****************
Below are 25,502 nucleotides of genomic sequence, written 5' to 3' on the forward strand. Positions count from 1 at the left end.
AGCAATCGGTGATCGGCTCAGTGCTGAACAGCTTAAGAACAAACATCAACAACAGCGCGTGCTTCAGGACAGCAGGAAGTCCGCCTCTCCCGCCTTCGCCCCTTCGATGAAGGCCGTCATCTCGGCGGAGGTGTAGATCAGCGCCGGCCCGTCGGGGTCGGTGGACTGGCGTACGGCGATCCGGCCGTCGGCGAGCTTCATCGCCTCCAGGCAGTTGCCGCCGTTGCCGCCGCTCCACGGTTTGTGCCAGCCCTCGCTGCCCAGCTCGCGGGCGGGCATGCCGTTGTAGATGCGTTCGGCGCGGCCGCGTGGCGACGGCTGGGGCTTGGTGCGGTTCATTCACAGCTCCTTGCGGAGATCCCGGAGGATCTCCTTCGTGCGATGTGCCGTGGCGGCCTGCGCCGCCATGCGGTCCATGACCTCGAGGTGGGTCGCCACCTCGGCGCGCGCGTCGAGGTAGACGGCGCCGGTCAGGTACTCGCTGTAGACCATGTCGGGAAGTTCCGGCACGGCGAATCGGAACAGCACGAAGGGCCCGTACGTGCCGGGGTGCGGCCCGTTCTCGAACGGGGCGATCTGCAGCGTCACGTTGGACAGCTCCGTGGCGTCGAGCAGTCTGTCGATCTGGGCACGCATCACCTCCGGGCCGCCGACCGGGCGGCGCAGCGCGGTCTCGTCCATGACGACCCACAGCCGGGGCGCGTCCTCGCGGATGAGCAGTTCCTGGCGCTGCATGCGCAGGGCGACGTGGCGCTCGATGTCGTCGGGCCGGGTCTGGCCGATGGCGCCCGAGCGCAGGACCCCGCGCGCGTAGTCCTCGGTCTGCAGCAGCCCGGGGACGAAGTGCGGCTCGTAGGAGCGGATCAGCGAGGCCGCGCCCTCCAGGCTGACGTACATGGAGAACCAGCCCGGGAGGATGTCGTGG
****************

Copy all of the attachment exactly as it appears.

Below are 25,502 nucleotides of genomic sequence, written 5' to 3' on the forward strand. Positions count from 1 at the left end.
AGCAATCGGTGATCGGCTCAGTGCTGAACAGCTTAAGAACAAACATCAACAACAGCGCGTGCTTCAGGACAGCAGGAAGTCCGCCTCTCCCGCCTTCGCCCCTTCGATGAAGGCCGTCATCTCGGCGGAGGTGTAGATCAGCGCCGGCCCGTCGGGGTCGGTGGACTGGCGTACGGCGATCCGGCCGTCGGCGAGCTTCATCGCCTCCAGGCAGTTGCCGCCGTTGCCGCCGCTCCACGGTTTGTGCCAGCCCTCGCTGCCCAGCTCGCGGGCGGGCATGCCGTTGTAGATGCGTTCGGCGCGGCCGCGTGGCGACGGCTGGGGCTTGGTGCGGTTCATTCACAGCTCCTTGCGGAGATCCCGGAGGATCTCCTTCGTGCGATGTGCCGTGGCGGCCTGCGCCGCCATGCGGTCCATGACCTCGAGGTGGGTCGCCACCTCGGCGCGCGCGTCGAGGTAGACGGCGCCGGTCAGGTACTCGCTGTAGACCATGTCGGGAAGTTCCGGCACGGCGAATCGGAACAGCACGAAGGGCCCGTACGTGCCGGGGTGCGGCCCGTTCTCGAACGGGGCGATCTGCAGCGTCACGTTGGACAGCTCCGTGGCGTCGAGCAGTCTGTCGATCTGGGCACGCATCACCTCCGGGCCGCCGACCGGGCGGCGCAGCGCGGTCTCGTCCATGACGACCCACAGCCGGGGCGCGTCCTCGCGGATGAGCAGTTCCTGGCGCTGCATGCGCAGGGCGACGTGGCGCTCGATGTCGTCGGGCCGGGTCTGGCCGATGGCGCCCGAGCGCAGGACCCCGCGCGCGTAGTCCTCGGTCTGCAGCAGCCCGGGGACGAAGTGCGGCTCGTAGGAGCGGATCAGCGAGGCCGCGCCCTCCAGGCTGACGTACATGGAGAACCAGCCCGGGAGGATGTCGTGG